I have loved the changing seasons since I was a young girl. Where I grew up, seasons were subtle. The arrival of autumn was preceded by a light, swirly wind barely noticeable on an October day after summers of the triple-digit variety.
Now I live in a place where the progression of time is profound. Crystalline summer days balance the four feet of snow outside my office window as I type. Blazing fall leaves vividly contrast with the muddy months of spring. Each of our four seasons is unmistakable.
This has been a particularly snowy winter. Yesterday, the municipal bulldozer ferried loads of snow between our short street and a dump truck, gradually moving a pile the size of an eighteen-wheeler trailer to parts unknown. But we’ve also had days in the forties lately, and the skies today are Mountain-Bluebird blue.
Most exciting, my three favorite harbingers of spring are here. Enormous flocks of spunky robins punctuate branches with splashes of fiery red breasts. The snow-shoe hare that lives under a rock bench overlooking the back meadow left a trail through the snow. I saw the hopping furball Monday morning just before dawn, and yesterday evening it darted underneath serviceberries, toward its burrow, making me smile.
The bald eagle that spent half an hour swooping and diving, hunting (probably the hare) within a hundred feet of my office windows this morning thrilled me. They mate for life, and migrate up and down our valley every spring and fall. I wonder if it’s one I see every summer on a particular bend of the river. We often anchor up to watch family life in a nest atop a long-dead, massive, tree. I’ve fly fished this river for almost twenty years, and know where to find treasures normally hidden to those in passing boats, rafts, and tubes.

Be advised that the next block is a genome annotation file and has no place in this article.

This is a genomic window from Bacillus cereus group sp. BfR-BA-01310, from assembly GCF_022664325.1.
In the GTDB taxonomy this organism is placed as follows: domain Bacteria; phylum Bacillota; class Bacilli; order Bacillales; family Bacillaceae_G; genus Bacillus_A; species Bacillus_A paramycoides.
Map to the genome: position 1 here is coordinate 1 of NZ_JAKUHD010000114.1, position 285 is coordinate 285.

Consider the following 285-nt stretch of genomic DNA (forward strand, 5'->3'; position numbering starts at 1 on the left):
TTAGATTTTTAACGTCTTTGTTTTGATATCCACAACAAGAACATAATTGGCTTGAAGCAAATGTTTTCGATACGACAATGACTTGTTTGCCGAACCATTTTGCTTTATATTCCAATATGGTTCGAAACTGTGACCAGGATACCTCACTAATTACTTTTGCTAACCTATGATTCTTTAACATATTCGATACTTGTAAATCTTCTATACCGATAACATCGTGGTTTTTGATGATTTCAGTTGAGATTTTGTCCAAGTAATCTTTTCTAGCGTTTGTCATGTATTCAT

Spring: a time of renewal. A two-steps-forward, one-step-back ritual as new growth battles defiant winter weather until it finally yields. Spring reminds me of my spiritual journey. One of rebirth and unavoidable failures, thankfully punctuated by glimpses of the Divine.
I devised this blog at midnight last night, in a howling snowstorm that swept loose bits from the top of the Rockies. Three weeks from now, I’ll be in London, where daffodils typically bloom in yellow waves in Regent’s Park during March. Two days after that, I’ll return to Israel. I’m assessing my literary endeavor, tightening production schedules while bouncing around the globe, feeling like the White Rabbit in Lewis Carroll’s Alice in Wonderland — “I’m late! I’m late! For a very important date!”
The first manuscript, When Camels Fly (WCF), is being evaluated by acquisitions editors everywhere, including Big Six publishing houses. The second, The Brothers’ Keepers, is about to bounce back from a professional edit. (I’m confident in my work, but realize I can’t see some of the flaws in my children, much less my manuscripts.) The third story is pushing to the front of my head, behaving like an impatient two year old. Behave!
Last night’s bout with insomnia included finalizing a shot list for Israel. Before you panic, a shot list is a marketing term used to direct a photographer to ensure the client gets photos he or she wants for an ad or campaign. In the Middle East, I realize shot list could have dangerous connotations!
My list includes the Monastery of the Temptation, perched high above the Jordan Rift Valley, which is part of the 3,700-mile Great Rift Valley — the pathway for humans spreading from Africa, through the Fertile Crescent, and across the globe. The Western (Wailing) Wall of the Temple Mount, the most contested piece of real estate in the world. The Ascent of Adummim (mentioned in the Psalms of the Ascent — 120 through 134), once the main route from Jericho to Jerusalem and now a mere camel track.
These photos and videos will become integral parts of my marketing campaign. But more importantly, they’re part of a shared cultural heritage, and my Christian history. I’ve seen these places before, but they thrill me every time. I wander the Judean wilderness, observe commotion in the plaza below the Mount, or see the dusty trail above Wadi Qilt, and catch my breath at God’s grace because I’m there.
I look forward to sharing all of this with every one of you. Stay tuned!